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Sunday, March 30, 2014

Brigadoon reappears in NSW Southern Highlands


 

A REEL HOOT, THAT'S BUNDANOON'S BRIGADOON


David Ellis

 

DRIVE into picturesque little Bundanoon about half way between Sydney and Canberra on Saturday April 5, and if not forewarned you could be excused for thinking that as you rounded that last corner, you are being somehow transported into the Highlands of Scotland, rather than the postcard-perfect Southern Highlands of NSW.

 

Or that again, somehow, some Scottish superpower has mystically taken over the place, time-warping you back to the Dark Ages and a time of the Saxons, the Normans and the rampaging Vikings….

 

For today the air will be filled with the skirl of bagpipes and the beating of drums, the streets alive with folks dressed in kilts and tartans, and on the town's oval knights in ancient armour and wielding mighty swords will have you reminiscing over days of childhood history books and a time when men fought not only over land, but chivalrously over the love of a lady…

 

And off-setting all this, your nostrils will be seduced with the wondrous aromas of  steaming hot Scots mutton pies, drop scones, fresh-baked Highland shortbreads and Abernethy biscuits, gingerbreads and butterscotches, blood pudding and haggis.

 

Because this day, April 5 is when 21st century Bundanoon loses its identify for a day, and like in the Hollywood movie, as the Highlands' mist rises in the morning a transformation miraculously takes places – and Bundanoon is Brigadoon for a magical 24-hours.

 

Bringing the diverse tastes and experiences of Scotland to this little community of around 2,500 folk who enjoy the peace, tranquillity and lifestyle of the NSW Southern Highlands, Bundanoon is Brigadoon has become so popular that now in its 37th year it's expected to attract around 12,000 visitors, which makes it one of the largest gatherings of all things Scottish outside Scotland.

 

Even the railways get in on the act, replacing Bundanoon's station signboards with Brigadoon for the day.

 

And those 12,000 visitors will have plenty to keep them amused, including the Sydney-based Danelaw Medieval Re-enactment Group whose members use real weapons and armour in action-packed displays of how combatants fought in the era from the early Dark Ages through to the Renaissance.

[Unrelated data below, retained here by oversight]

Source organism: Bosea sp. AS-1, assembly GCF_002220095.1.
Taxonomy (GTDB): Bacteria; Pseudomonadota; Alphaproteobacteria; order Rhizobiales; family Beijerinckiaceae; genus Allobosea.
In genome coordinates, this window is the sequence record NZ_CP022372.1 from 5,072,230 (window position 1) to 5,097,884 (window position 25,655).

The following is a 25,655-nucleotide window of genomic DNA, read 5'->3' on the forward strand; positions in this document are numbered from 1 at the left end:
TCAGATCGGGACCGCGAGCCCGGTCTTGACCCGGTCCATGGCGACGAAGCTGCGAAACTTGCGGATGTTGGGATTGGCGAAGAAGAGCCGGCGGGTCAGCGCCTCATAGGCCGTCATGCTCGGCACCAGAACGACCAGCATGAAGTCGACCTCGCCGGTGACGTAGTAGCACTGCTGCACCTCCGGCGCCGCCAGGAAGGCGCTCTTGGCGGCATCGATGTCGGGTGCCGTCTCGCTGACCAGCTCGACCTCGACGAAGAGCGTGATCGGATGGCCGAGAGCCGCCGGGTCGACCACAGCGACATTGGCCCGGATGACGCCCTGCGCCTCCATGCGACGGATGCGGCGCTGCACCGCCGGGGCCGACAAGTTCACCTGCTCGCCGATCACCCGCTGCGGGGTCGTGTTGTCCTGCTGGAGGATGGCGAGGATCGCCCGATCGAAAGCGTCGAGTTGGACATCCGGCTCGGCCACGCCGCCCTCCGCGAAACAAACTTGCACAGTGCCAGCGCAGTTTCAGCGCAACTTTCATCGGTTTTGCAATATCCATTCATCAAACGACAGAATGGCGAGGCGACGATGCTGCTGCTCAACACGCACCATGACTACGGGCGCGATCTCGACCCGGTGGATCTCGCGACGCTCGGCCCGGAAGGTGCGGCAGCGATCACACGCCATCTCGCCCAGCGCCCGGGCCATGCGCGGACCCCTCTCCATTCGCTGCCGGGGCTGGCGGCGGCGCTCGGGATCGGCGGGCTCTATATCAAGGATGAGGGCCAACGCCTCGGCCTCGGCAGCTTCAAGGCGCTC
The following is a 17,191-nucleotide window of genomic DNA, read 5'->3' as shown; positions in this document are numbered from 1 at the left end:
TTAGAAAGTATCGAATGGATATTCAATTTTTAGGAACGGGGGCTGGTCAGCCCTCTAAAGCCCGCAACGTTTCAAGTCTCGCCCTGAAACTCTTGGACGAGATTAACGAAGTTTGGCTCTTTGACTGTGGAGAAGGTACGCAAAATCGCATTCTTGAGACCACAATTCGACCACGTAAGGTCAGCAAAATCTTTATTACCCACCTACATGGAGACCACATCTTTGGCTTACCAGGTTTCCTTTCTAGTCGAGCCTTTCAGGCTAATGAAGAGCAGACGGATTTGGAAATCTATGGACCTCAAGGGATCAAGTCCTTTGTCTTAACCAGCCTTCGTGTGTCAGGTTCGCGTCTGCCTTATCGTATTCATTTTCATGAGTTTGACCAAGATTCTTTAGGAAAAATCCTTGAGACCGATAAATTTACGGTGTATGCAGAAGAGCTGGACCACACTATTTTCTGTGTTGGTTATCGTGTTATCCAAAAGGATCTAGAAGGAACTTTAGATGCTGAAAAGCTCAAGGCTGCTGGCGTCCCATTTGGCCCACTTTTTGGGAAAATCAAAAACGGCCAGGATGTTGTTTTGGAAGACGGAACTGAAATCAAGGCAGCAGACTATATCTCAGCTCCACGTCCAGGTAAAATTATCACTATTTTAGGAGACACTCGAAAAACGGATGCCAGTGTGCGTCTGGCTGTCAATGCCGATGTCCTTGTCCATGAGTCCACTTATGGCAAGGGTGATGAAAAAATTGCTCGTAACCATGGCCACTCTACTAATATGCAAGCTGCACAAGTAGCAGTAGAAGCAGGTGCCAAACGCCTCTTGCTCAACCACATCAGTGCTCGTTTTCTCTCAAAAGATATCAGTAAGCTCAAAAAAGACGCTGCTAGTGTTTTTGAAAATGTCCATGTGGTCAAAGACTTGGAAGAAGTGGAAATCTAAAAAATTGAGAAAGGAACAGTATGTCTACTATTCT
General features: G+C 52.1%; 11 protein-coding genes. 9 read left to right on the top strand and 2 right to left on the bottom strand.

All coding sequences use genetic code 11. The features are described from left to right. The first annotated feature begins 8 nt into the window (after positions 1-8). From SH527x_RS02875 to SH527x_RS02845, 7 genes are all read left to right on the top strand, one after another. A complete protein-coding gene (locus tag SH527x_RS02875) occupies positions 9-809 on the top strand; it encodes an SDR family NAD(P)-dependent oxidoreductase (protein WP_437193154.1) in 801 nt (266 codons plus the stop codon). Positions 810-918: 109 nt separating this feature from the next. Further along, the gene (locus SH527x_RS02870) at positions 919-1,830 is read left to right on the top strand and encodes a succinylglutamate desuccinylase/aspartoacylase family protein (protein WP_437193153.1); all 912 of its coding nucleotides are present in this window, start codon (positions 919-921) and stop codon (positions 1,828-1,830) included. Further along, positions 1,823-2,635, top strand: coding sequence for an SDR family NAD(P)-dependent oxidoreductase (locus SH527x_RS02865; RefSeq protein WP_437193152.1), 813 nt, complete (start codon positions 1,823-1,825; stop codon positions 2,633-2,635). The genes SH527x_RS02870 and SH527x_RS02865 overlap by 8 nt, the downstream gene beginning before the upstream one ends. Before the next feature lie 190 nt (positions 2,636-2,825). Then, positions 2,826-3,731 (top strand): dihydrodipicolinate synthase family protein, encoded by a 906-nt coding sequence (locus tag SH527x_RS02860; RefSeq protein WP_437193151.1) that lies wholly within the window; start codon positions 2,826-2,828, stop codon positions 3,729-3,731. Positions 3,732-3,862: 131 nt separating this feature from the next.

As well, the always-popular Tartan Warriors will be making their 22nd annual appearance at Bundanoon is Brigadoon, the strongmen group competing to see who amongst them will be the fastest to lift the five Stones of Manhood weighing 100kg, 115kg, 125kg, 140kg and a whopping 165kg onto five wine barrels five metres apart.

 

The lifting of such stones dates back to earliest Scottish times when a boy was welcomed into manhood if he could lift to waist-height a "testing stone" that weighed two imperial stone, or 12.7kg.

 

There'll also be caber tossing using what look like scaled-down 6m power poles, a hay toss, shot putt and kilted races.

 

And less hernia-inducing, hurling water-filled balloons seemingly-impossible distances for partners to catch without getting a drenching if the balloon bursts in the catch (the record is 49.4 metres,) or more bizarrely tossing fresh eggs across an oval for another to equally deftly catch without suffering gooey consequences  – with the longest-ever for this, an amazing 59.6 metres.

 

There'll also be Scottish Country and Highland Dancing demonstrations – with visitors invited to join in reels and jigs – and a Street Parade with over 20 pipe bands, colourful floats, and marching Scottish Clans and Societies

 

And for wee lads and lasses 5yrs and under, a Bonny Bairns Highland Dress Competition, and organised games for older children.

 

Plus some 100 arts and crafts stalls, Scottish and Tartan specialty stalls, and around 30 Clans and Societies will have information stalls helping visitors about possible Scottish ancestry.

 

And plenty of food outlets dispensing all those things wonderfully Scottish…

 

Then finally as the sun sets and the crowds drift off into the gloaming, or stay on for Ceilidh (dancing) in the local hall, and as Auld Lang Syne ultimately rings out, Brigadoon will slip into sleep once more for another year, Bundanoon will revert to its quiet self... and the local railway station will once again become, well, Bundanoon.

 

Entry $20 adults, $10 children, $18 concessions and $50 for a family of two adults and two children, with a discount if you book online: visit www.brigadoon.net.au.

For general information about Bundanoon is Brigadoon, phone (02) 4883 7471.

 

                                                          

PHOTO CAPTIONS:

 

[] THE hills of the NSW Southern Highlands come alive on April 5 with music of another kind. (Jeff McGill)

[] GETTING into the reel swing of things at Bundanoon is Brigadoon. (Alaistair Saunders)

[] NOT the time to joke about what's under the kilt… (Alaistair Saunders)

[] I'LL toss you takes on a different meaning with these scaled down power poles. (Jeff McGill)

[] STALLS a-plenty with all things Scottish in souvenirs and food. (Tourism Southern Highlands)

[] EVEN Bundanoon Station morphs into Brigadoon for a day. (TrainLink)

 

 

 


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